USPSTF offers new HIV screening recommendation

NEWS IN BRIEF — Posted July 18, 2005

Print  |   Email  |   Respond  |   Reprints  |   Like Facebook  |   Share Twitter  |   Tweet Linkedin

All pregnant women, not just those at risk for contracting HIV, should be screened for HIV infection, according to a new recommendation by the U.S. Preventive Services Task Force.

The updated recommendation, published in the July 5 issue of the Annals of Internal Medicine, is based on evidence that currently available tests accurately identify pregnant women who are HIV-infected and that recommended treatments can dramatically reduce the chances that an infected mother will transmit HIV to her infant, according to the task force.

The task force is an independent panel of experts in prevention and primary care supported by the federal Agency for Healthcare Research and Quality.

Recent evidence indicates that prenatal counseling and HIV testing has gained wider acceptance among pregnant women and that universal testing increases the number of women diagnosed and treated for HIV before delivery. Recommended treatment of HIV-infected pregnant women has been shown to significantly reduce the number of women who pass the virus to their newborns.

Note: This item originally appeared at

Back to top



Read story

Confronting bias against obese patients

Medical educators are starting to raise awareness about how weight-related stigma can impair patient-physician communication and the treatment of obesity. Read story

Read story


American Medical News is ceasing publication after 55 years of serving physicians by keeping them informed of their rapidly changing profession. Read story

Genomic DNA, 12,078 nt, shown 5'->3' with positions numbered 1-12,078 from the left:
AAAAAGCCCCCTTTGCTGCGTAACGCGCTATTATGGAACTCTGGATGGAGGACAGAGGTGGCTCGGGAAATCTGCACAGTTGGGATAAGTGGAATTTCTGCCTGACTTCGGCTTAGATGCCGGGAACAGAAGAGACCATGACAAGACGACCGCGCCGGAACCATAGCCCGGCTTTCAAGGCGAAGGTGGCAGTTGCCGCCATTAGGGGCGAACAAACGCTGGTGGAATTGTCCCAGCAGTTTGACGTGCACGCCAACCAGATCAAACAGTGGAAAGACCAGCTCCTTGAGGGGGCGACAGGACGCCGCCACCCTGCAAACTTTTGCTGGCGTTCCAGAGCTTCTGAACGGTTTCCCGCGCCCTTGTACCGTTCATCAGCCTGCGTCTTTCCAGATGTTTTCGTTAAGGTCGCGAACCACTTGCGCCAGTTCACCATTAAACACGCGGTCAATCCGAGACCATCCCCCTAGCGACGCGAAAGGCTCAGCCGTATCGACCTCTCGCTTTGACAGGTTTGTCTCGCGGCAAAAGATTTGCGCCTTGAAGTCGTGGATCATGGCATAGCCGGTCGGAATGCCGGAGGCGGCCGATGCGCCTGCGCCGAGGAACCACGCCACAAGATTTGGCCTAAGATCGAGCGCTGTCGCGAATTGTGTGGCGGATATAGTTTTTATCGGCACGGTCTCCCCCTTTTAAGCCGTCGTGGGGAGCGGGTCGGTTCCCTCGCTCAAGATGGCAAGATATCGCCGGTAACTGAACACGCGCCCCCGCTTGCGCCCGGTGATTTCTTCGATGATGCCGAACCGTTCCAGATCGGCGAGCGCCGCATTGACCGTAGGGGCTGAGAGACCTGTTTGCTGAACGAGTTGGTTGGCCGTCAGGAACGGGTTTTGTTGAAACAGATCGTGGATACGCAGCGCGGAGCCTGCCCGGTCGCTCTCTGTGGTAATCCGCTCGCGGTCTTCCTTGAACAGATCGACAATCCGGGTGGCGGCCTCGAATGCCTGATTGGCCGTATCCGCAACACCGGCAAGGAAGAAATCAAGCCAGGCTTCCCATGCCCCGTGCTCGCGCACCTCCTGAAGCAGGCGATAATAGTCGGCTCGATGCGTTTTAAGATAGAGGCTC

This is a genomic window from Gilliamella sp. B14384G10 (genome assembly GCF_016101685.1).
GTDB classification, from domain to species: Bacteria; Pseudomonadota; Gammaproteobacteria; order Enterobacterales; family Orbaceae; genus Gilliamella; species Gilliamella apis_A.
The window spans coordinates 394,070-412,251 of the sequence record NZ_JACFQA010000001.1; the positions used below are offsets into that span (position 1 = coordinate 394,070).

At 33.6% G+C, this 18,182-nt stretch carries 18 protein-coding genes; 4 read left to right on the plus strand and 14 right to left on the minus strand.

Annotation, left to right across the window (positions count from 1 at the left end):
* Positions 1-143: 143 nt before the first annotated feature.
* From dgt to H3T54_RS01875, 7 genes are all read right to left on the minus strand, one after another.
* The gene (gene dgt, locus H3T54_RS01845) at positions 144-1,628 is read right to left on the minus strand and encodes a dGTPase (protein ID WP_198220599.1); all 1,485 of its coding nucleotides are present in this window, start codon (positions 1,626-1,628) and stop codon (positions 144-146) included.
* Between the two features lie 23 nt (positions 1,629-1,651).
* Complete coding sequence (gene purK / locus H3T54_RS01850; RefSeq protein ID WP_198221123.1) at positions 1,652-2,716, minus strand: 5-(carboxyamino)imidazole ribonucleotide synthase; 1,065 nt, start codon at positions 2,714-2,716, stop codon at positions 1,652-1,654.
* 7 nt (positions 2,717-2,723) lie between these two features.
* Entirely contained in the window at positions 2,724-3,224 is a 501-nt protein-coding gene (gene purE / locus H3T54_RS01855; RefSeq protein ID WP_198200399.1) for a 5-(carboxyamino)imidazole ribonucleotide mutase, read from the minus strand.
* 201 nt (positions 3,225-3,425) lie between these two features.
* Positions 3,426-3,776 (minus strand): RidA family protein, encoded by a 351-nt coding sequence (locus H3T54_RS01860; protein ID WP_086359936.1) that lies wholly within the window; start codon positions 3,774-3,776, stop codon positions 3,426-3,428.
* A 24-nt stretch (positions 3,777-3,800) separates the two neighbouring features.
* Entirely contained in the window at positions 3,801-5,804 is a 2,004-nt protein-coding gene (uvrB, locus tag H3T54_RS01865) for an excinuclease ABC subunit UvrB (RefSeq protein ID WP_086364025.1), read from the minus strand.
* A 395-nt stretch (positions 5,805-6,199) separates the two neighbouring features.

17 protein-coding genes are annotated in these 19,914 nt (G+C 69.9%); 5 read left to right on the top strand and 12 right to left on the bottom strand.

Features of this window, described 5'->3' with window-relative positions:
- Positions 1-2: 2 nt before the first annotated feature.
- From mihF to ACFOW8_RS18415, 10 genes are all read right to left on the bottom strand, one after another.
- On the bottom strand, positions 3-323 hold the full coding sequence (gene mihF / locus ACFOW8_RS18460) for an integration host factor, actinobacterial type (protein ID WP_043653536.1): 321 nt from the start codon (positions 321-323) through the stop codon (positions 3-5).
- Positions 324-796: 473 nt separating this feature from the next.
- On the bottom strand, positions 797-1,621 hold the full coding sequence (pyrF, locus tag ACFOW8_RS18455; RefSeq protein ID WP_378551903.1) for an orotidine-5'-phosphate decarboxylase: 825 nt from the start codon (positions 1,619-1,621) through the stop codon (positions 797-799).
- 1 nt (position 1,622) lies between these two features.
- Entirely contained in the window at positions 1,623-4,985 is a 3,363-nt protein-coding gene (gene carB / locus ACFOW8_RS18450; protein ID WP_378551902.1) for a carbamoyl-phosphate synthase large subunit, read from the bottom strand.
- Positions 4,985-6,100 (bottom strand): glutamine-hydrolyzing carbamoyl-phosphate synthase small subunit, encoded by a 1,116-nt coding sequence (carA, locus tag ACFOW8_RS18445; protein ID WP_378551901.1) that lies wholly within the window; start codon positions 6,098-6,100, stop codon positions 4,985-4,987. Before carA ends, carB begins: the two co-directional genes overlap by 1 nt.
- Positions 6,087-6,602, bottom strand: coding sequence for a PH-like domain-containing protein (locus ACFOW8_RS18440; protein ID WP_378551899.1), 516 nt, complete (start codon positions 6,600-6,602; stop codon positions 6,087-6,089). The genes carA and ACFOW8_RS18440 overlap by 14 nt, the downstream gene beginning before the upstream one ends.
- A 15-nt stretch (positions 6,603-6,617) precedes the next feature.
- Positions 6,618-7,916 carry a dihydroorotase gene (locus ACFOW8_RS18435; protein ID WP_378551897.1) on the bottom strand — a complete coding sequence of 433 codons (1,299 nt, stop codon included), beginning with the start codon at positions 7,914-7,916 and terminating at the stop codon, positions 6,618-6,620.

Read story

Policing medical practice employees after work

Doctors can try to regulate staff actions outside the office, but they must watch what they try to stamp out and how they do it. Read story

Read story

Diabetes prevention: Set on a course for lifestyle change

The YMCA's evidence-based program is helping prediabetic patients eat right, get active and lose weight. Read story

Read story

Medicaid's muddled preventive care picture

The health system reform law promises no-cost coverage of a lengthy list of screenings and other prevention services, but some beneficiaries still might miss out. Read story

Read story

How to get tax breaks for your medical practice

Federal, state and local governments offer doctors incentives because practices are recognized as economic engines. But physicians must know how and where to find them. Read story

Read story

Advance pay ACOs: A down payment on Medicare's future

Accountable care organizations that pay doctors up-front bring practice improvements, but it's unclear yet if program actuaries will see a return on investment. Read story

Read story

Physician liability: Your team, your legal risk

When health care team members drop the ball, it's often doctors who end up in court. How can physicians improve such care and avoid risks? Read story

  • Stay informed
  • Twitter
  • Facebook
  • RSS
  • LinkedIn